Mark Clattenburg, one of the world’s most respected referees, has taken time out of refereeing after fleeing Egypt due to abuse and claims he is in a gay relationship.
Clattenburg, who has officiated in the Premier League, Champions League, and Euro 2016, was in Egypt to referee a match between Al Ahly and Zamalek. However, he was forced to flee the country after receiving death threats and being accused of being in a gay relationship.
The 41-year-old Englishman was appointed to referee the match between the two Egyptian giants on February 1. However, he was forced to leave the country after receiving death threats and being accused of being in a gay relationship.
Clattenburg had been in Egypt for less than 24 hours when he received the threats. He was told that if he did not leave the country, he would be killed.
The referee was also accused of being in a gay relationship with a player from one of the teams. This accusation was made by a member of the Egyptian Football Association, who was later suspended for his comments.
Clattenburg has since returned to England and is taking time out of refereeing. He has not commented on the incident, but it is believed that he is shaken by the experience.
The incident has caused outrage in the football world, with many people condemning the threats and accusations made against Clattenburg.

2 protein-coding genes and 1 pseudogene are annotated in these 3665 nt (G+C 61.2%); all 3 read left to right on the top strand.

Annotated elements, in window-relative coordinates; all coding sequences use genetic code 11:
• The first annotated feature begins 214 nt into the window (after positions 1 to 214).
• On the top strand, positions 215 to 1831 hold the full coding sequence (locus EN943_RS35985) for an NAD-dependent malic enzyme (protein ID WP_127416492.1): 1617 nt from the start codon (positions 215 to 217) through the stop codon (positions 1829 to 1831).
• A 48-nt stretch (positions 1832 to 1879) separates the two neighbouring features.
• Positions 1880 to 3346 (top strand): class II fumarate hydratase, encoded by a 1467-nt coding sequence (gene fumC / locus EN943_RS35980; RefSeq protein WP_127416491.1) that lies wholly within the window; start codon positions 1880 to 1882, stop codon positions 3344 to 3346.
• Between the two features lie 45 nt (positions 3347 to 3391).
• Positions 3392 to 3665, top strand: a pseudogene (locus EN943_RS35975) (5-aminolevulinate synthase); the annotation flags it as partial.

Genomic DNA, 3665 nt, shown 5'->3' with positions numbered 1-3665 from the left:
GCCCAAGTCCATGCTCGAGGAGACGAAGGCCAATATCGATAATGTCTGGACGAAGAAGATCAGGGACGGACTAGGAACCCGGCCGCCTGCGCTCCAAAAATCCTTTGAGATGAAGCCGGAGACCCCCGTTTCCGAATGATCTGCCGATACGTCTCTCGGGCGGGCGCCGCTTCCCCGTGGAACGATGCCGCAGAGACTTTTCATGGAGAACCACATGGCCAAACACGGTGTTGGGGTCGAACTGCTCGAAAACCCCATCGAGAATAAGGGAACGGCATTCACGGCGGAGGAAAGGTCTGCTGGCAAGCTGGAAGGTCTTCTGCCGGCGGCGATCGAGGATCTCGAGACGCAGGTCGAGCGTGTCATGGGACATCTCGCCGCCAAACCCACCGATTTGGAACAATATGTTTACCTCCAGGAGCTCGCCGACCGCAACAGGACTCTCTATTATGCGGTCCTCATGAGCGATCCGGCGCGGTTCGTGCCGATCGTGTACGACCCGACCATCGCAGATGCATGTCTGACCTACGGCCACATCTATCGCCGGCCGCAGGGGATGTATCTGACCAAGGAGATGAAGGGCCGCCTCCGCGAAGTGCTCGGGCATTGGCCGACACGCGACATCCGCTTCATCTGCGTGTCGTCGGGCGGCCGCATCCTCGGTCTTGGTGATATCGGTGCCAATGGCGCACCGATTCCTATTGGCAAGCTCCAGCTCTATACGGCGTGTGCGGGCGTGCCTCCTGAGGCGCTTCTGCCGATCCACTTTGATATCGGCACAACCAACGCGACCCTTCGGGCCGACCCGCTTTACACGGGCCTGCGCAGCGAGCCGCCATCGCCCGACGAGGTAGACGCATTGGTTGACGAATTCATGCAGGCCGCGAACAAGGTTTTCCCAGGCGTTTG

The Professional Game Match Officials Limited (PGMOL), the body responsible for appointing referees in England, has released a statement expressing its support for Clattenburg.
The statement reads: “We are aware of the incident involving Mark Clattenburg in Egypt and we are in contact with him. We are offering him our full support and we are monitoring the situation closely.”
The incident has highlighted the need for greater protection for referees, both in Egypt and around the world. It is hoped that this incident will lead to greater awareness of the dangers that referees face and the need for greater protection.
Clattenburg is one of the most respected referees in the world and his experience in Egypt is a reminder of the dangers that referees face. It is hoped that this incident will lead to greater protection for referees and that Clattenburg will be able to return to refereeing soon.